Ukraine Rating Cut to Greek Level by S&P as Devaluation Seen
Ukraine’s debt rating was cut to the same junk level as Greece by Standard & Poor’s, which said the government is struggling to weather a shortage of foreign currency, increasing the likelihood of a hryvnia devaluation.
The rating company lowered Ukraine’s long-term sovereign credit rating one step to B-, six levels below investment grade, with a negative outlook, according to a statement released today. That leaves the eastern European nation on par with Greece and Belize, both of which have restructured debt in the past several years.
“The downgrade reflects our view that the government’s strategy is increasingly unlikely to secure sufficient foreign currency to meet its elevated external financing needs,” S&P analysts said. “Devaluation of the Ukrainian hryvnia has become more likely. The potential magnitude of this has also increased in light of the government’s defense of the exchange rate through the depletion of foreign-currency reserves.”
The move underscores the challenges facing Ukraine more than a month after it was downgraded deeper into junk status by Moody’s Investors Services amid growing political and economic risks and a lack of prospects for a bailout from the International Monetary Fund. Ukraine yesterday pledged to stem declines in its foreign reserves next year as the IMF said it wouldn’t ease conditions for a new loan.
With the government’s efforts falling short of stabilizing its precarious finances, Ukraine’s default risk has risen to the world’s fourth-highest after Argentina, Cyprus and Venezuela, according to data complied by Bloomberg. The benchmark Ukrainian Equities Index (UX) has lost more than 9 percent this year for the worst performance among bourses in eastern Europe.
“Markets will respond relatively quietly to the rating downgrade,” said Alexander Morozov, Moscow-based chief economist for Russia, the Commonwealth of Independent States and Baltic states at HSBC Holdings Plc. “S&P’s downgrade is negative news for Ukraine, but it should not be overplayed.”
The cost of credit-default swaps to protect Ukrainian bonds for five years against non-payment rose 2 basis points to 988 at 6:29 p.m. in Kiev after surging to 1,089 on Sept. 27, the highest since January 2010.
With bond yields exceeding 10 percent, Ukraine is looking for “other sources of financing,” Halyna Pakhachuk, head of the Finance Ministry’s department debt, said yesterday at a Fitch Ratings conference in the capital, Kiev.
Ukraine faces a “one-in-three” chance of another downgrade during the next year if its international reserves decline faster than S&P expects, the rating company said. The holdings, which shrank by 26 percent from a year earlier in September, may decline to below three months of current account payments and to less than 30 percent of external short-term debt in 2013, according to S&P.
The current-account deficit more than doubled to $5.05 billion in the third quarter from $2.25 billion in the previous three months, according to central bank data released today.
S&P analysts “assume” a managed devaluation of the Ukrainian currency against the U.S. dollar in 2014 to 9.5, from an estimated 8.2 in 2013. The hryvnia was 0.1 percent stronger at 8.1780 per dollar versus 8.1873 yesterday.
“The ratings are constrained by our view of political uncertainty, financial sector stress, and weak external liquidity,” S&P said. “Under our base case, we do not expect Ukraine to commit to broad-based reforms. This makes an agreement on a multi-lateral external financing program unlikely.”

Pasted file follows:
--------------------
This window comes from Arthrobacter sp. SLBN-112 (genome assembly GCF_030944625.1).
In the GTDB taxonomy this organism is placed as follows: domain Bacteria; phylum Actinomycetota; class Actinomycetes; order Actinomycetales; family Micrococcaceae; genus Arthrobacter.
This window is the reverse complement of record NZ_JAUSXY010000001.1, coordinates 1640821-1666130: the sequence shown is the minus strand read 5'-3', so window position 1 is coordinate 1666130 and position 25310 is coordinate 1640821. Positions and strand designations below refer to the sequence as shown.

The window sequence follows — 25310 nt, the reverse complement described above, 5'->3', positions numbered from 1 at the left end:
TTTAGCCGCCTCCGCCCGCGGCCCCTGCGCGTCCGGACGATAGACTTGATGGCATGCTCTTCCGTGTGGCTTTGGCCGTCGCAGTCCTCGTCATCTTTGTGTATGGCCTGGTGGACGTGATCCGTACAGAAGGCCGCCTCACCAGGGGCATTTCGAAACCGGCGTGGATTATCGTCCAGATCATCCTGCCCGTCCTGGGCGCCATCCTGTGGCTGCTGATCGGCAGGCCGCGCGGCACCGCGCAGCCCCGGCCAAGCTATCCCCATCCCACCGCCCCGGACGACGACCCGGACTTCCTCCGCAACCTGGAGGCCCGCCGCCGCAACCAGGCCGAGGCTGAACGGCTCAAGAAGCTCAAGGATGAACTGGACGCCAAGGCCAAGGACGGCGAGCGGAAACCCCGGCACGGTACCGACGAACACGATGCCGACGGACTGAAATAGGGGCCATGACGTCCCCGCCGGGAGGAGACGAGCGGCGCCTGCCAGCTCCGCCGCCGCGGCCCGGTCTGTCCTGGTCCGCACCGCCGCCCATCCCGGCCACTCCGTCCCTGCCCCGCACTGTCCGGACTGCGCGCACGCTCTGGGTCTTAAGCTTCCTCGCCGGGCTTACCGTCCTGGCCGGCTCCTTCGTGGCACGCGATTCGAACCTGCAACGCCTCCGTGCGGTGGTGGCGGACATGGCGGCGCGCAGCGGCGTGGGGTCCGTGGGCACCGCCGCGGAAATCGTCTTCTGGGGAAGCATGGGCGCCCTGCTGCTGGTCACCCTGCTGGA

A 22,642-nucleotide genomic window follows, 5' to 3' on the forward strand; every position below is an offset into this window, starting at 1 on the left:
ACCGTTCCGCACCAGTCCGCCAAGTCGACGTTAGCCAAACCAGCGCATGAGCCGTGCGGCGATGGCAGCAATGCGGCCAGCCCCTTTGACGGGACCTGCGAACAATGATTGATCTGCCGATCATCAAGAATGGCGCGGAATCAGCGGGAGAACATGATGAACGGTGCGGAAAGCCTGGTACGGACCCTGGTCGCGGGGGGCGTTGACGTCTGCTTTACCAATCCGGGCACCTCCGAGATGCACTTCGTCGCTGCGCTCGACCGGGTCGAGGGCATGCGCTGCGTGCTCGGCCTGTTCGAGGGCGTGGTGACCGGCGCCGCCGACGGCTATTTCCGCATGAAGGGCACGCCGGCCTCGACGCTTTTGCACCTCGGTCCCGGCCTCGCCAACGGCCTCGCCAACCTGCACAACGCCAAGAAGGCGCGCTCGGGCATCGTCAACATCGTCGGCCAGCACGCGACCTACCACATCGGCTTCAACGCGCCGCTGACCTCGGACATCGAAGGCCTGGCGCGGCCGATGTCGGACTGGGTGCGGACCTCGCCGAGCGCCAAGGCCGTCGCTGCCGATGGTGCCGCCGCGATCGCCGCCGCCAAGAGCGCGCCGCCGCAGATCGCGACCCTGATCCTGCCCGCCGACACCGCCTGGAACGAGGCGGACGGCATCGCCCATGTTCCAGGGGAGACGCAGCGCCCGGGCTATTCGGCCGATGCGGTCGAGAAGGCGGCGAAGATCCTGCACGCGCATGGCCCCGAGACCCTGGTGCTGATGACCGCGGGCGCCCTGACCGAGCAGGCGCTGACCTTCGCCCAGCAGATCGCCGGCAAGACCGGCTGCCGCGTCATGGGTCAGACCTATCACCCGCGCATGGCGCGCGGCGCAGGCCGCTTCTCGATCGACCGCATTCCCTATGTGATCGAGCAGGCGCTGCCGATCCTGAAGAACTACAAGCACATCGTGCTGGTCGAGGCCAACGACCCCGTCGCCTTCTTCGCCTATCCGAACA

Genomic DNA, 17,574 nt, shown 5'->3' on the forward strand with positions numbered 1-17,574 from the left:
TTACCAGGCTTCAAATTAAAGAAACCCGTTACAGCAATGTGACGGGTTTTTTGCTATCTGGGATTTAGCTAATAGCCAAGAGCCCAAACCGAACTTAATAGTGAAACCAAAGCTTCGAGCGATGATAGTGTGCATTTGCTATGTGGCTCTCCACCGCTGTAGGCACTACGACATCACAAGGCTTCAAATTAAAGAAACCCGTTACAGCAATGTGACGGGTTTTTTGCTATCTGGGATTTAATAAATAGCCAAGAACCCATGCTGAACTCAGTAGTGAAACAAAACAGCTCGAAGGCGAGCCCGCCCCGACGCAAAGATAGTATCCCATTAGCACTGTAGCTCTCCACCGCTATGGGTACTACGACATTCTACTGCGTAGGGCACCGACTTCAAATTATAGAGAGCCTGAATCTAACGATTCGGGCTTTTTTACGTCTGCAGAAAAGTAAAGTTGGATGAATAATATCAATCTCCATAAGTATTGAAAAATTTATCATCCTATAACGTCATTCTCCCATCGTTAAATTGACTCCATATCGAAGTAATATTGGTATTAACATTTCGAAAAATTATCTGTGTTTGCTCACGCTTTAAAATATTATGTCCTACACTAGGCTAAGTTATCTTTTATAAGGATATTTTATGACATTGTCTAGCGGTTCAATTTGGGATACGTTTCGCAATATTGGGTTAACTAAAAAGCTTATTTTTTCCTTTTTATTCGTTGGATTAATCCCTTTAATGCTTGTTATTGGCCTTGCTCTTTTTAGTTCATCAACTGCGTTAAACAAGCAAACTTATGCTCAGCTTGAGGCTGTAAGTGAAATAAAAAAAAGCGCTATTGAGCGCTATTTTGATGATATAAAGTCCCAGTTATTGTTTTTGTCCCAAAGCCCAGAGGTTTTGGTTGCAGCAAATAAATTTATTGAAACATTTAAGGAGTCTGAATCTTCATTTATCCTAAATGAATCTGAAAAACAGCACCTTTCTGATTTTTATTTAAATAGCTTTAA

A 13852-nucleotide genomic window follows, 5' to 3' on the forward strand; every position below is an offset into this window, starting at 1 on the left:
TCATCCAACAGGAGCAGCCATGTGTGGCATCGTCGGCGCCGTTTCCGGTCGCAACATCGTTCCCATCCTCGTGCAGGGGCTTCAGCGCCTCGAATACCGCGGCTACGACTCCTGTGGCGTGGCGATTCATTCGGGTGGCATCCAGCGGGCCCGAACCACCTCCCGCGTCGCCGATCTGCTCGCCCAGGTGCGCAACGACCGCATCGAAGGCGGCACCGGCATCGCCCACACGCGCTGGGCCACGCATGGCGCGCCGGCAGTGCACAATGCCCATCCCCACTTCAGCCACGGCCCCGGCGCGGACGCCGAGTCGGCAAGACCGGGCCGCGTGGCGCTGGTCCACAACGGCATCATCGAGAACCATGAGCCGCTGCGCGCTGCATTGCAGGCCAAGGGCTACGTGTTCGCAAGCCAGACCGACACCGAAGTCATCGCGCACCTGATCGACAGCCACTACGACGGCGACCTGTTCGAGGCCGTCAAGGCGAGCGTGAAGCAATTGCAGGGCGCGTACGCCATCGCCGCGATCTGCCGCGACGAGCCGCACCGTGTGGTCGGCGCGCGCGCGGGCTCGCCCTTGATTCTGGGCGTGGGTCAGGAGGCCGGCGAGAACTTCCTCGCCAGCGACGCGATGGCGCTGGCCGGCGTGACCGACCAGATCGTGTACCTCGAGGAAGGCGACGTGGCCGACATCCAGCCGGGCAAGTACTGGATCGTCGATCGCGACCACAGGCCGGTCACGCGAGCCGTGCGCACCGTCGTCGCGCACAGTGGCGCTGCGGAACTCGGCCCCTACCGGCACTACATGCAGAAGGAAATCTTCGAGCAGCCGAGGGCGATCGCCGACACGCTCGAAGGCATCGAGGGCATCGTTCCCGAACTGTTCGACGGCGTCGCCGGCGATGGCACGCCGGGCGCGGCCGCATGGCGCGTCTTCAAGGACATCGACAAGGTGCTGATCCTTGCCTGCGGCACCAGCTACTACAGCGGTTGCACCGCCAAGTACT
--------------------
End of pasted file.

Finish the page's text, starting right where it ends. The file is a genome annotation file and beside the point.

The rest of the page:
Ukraine’s economy slipped into recession in the third quarter as industrial production plummeted amid weaker demand for exports such as steel. The government has been discussing a third IMF bailout since 2008 for more than a year, rejecting demands by the lender to cut household heating subsidies as President Viktor Yanukovych prepares for elections in 2015.
Ukraine’s gross domestic product fell 0.4 percent from the previous three months in the third quarter after shrinking 0.5 percent between April and June. Central bank reserves were at a seven-year low of $21.6 billion at the end of September, down from $29.3 billion a year earlier, as policy makers intervened to support the hryvnia and repay existing IMF loans.
An IMF mission left Kiev this week, with negotiations over a new $15 billion loan continuing. In a statement yesterday, the Washington-based lender urged “ambitious fiscal consolidation” and reiterated demands on energy tariffs and the hryvnia.
“The likelihood of a new full-scale IMF program remains essentially the same as it was before, if Russia does not escalate pressure on Ukraine,” Vladimir Osakovskiy and Vadim Khramov, economists at Bank of America, said in e-mailed comments. “The IMF will most likely insist on the same conditions, including fiscal consolidation and currency flexibly, which have been at the core of their long-lasting negotiations.”
Ukraine is seeking to sign an association agreement with the European Union this month, a move that’s angered Russia and triggered threats of trade blockages. Russia resumed tighter customs check at the border, causing delays to cargo trucks, Ukraine’s Tax and Revenue Ministry said yesterday.
“Uncertainty remains as to whether or not Ukraine will sign an association agreement with the EU,” S&P said. “Signing the agreement would be positive for Ukraine’s trade over the long term, but there could be short- to medium-term negative implications largely related to Russia’s reaction.”
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